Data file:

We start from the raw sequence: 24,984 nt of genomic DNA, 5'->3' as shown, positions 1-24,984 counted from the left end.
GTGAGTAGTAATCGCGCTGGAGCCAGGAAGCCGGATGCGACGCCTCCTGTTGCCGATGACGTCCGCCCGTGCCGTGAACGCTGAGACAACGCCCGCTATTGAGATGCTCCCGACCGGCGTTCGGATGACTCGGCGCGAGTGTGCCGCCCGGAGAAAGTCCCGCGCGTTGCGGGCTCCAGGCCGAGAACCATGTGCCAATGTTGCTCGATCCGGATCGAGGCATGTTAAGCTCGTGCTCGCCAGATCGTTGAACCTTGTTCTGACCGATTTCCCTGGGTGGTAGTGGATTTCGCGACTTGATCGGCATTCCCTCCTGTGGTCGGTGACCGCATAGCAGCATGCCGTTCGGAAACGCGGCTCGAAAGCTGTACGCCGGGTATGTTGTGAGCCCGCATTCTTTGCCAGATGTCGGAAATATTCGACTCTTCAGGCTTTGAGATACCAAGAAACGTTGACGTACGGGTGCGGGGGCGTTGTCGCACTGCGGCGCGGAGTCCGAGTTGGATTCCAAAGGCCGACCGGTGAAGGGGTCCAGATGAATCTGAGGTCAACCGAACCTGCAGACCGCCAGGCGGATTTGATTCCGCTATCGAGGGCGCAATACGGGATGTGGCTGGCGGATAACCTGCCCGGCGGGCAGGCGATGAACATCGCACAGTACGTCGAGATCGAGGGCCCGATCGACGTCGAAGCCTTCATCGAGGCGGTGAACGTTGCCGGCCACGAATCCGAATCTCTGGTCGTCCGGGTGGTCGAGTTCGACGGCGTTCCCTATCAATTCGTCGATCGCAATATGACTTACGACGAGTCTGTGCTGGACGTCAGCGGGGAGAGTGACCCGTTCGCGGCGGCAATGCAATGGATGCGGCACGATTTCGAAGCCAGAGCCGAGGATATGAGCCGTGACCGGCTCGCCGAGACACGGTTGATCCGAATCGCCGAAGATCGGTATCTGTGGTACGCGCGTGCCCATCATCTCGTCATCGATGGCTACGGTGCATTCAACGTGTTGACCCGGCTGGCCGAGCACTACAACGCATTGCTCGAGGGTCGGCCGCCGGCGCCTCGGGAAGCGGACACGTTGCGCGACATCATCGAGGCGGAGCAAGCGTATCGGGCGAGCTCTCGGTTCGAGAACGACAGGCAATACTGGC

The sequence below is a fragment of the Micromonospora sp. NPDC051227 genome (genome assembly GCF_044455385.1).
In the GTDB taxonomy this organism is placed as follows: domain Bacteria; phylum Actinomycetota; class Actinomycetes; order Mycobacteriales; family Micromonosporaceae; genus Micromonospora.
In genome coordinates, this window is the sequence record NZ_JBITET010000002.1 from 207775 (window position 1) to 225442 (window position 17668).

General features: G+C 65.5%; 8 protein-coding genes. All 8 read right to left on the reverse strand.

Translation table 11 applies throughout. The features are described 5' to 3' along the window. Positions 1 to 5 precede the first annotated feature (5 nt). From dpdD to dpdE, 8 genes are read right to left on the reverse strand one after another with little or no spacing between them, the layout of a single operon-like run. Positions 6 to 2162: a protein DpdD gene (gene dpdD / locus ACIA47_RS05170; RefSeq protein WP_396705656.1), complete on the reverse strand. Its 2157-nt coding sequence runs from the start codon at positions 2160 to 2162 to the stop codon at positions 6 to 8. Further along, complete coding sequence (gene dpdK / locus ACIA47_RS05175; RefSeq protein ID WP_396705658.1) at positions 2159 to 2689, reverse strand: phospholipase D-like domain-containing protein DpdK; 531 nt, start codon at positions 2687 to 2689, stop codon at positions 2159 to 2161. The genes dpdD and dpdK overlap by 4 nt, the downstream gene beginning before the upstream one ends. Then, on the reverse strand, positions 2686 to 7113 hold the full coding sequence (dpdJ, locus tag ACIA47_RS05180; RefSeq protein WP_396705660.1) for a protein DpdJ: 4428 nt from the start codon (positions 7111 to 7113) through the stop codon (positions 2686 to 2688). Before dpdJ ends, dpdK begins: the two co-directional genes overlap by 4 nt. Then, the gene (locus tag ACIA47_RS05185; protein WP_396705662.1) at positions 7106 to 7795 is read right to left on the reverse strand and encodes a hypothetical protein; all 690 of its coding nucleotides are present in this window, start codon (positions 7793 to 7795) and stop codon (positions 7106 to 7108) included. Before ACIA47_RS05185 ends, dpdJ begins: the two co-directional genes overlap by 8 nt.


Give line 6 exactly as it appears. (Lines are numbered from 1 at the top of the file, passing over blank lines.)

General features: G+C 65.5%; 8 protein-coding genes. All 8 read right to left on the reverse strand.